Mentions: In network design, simultaneously minimizing both construction and routing costs is considered an intractable (NP-hard) optimization problem because these are conflicting objective functions (Hu, 1974; Alpert et al., 1995; Khuller et al., 1995; Wu et al., 2002; Gastner and Newman, 2006). Figure 2 illustrates how a trade-off between these conflicting objective functions affects the structure of a spatial network. Here, optimizing total weight (construction cost) only leads to a minimum spanning tree (Figure 2A, left) or, if additional vertices are inserted, a Steiner minimal tree design (Garey and Johnson, 1979). In contrast, optimizing average/total path length only (routing cost) generates a star tree (Figure 2A, right), where there is direct connection from a central hub to each remaining vertex to create a hub-and-spoke design. Instead, a suboptimal minimization of construction cost permits a low routing cost (Figure 2A, middle). Figure 2B shows the relative change in communication costs in this spatial network for different values of β, a parameter that trade-offs spatial construction cost against temporal routing cost. When β = 0 then spatial cost is minimized and temporal cost maximized. Whereas when β = 1, the situation is reversed. Between these extremes, temporal cost decreases monotonically with increasing β while simultaneously spatial cost increases slowly until after the equilibrium point (β = 0.79) when it increases rapidly.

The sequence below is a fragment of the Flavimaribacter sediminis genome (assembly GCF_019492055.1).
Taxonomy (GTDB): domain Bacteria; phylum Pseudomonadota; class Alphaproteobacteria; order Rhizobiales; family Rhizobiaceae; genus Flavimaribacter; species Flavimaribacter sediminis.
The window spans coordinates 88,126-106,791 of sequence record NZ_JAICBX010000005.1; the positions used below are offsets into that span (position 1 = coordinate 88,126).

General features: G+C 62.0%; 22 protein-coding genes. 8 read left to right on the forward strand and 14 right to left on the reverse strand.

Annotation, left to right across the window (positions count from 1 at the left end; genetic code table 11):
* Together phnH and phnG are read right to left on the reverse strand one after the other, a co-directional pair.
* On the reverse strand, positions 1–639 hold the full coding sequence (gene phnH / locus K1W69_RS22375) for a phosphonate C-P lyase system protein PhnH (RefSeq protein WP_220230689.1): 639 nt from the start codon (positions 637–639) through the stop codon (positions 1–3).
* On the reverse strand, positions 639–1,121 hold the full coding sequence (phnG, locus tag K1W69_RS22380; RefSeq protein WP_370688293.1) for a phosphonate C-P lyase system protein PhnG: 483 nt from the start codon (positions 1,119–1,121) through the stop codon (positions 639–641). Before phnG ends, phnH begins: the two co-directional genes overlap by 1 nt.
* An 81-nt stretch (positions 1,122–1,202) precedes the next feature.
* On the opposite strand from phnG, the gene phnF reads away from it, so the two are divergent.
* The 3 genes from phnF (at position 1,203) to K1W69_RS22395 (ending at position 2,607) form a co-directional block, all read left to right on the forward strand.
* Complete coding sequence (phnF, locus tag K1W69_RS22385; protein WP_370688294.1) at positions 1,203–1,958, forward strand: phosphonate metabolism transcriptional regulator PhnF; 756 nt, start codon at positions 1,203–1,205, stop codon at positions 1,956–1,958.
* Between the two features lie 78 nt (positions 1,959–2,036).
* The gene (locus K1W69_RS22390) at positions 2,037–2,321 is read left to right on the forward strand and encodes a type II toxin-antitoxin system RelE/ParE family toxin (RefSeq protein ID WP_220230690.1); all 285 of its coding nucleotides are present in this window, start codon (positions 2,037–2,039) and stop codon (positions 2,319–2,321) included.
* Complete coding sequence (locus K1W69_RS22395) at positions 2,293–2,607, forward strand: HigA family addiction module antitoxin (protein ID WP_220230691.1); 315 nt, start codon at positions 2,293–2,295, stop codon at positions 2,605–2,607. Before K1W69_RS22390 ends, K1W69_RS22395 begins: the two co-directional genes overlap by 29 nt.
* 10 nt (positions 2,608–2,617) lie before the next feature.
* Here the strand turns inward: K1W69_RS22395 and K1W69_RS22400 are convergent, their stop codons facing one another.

Communication and wiring in the cortical connectome.

Budd JM, Kisvárday ZF - Front Neuroanat (2012)

Spatial and temporal cost trade-off alters arbor morphology. An example network consists of 80 labeled vertices (small yellow filled circles) plus a root vertex (large green filled circle). Here, total wiring cost = spatial cost + (β × temporal cost), where the parameter β, which varies between 0 and 1, is used to trade-off spatial construction cost against temporal routing cost. (A) Artificial arbor structures optimized for different values of a cost trade-off parameter, β = 0.0 (spatial cost optimization, left), 0.8 (mixed cost optimization, middle), and 1.0 (temporal cost optimization, right). (B) Relative communication costs vary as a function of the trade-off parameter. Relative spatial cost (wire length) increases with β rapidly when β > 0.8, while relative temporal cost (path length) steadily decreases with β. Costs at equilibrium around β = 0.8. Artificial arbors were generated using Gastner and Newman (2006) algorithm.